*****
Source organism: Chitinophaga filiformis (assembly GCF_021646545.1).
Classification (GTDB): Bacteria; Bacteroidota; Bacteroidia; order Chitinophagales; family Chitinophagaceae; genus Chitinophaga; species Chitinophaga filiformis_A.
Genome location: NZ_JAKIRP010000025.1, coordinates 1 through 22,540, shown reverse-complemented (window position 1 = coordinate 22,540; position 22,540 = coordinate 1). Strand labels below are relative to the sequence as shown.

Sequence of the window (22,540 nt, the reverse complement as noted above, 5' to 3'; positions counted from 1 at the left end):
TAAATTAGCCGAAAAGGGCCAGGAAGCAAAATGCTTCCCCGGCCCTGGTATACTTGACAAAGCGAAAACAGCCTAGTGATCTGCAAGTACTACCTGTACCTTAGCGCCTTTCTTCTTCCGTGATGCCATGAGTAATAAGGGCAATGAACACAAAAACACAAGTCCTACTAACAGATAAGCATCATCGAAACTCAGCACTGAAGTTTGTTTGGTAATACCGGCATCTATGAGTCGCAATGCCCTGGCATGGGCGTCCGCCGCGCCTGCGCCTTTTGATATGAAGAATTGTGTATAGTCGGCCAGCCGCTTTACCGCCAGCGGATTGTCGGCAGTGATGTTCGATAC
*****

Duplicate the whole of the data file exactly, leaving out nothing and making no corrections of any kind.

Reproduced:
Source organism: Chitinophaga filiformis (assembly GCF_021646545.1).
Classification (GTDB): Bacteria; Bacteroidota; Bacteroidia; order Chitinophagales; family Chitinophagaceae; genus Chitinophaga; species Chitinophaga filiformis_A.
Genome location: NZ_JAKIRP010000025.1, coordinates 1 through 22,540, shown reverse-complemented (window position 1 = coordinate 22,540; position 22,540 = coordinate 1). Strand labels below are relative to the sequence as shown.

Sequence of the window (22,540 nt, the reverse complement as noted above, 5' to 3'; positions counted from 1 at the left end):
TAAATTAGCCGAAAAGGGCCAGGAAGCAAAATGCTTCCCCGGCCCTGGTATACTTGACAAAGCGAAAACAGCCTAGTGATCTGCAAGTACTACCTGTACCTTAGCGCCTTTCTTCTTCCGTGATGCCATGAGTAATAAGGGCAATGAACACAAAAACACAAGTCCTACTAACAGATAAGCATCATCGAAACTCAGCACTGAAGTTTGTTTGGTAATACCGGCATCTATGAGTCGCAATGCCCTGGCATGGGCGTCCGCCGCGCCTGCGCCTTTTGATATGAAGAATTGTGTATAGTCGGCCAGCCGCTTTACCGCCAGCGGATTGTCGGCAGTGATGTTCGATAC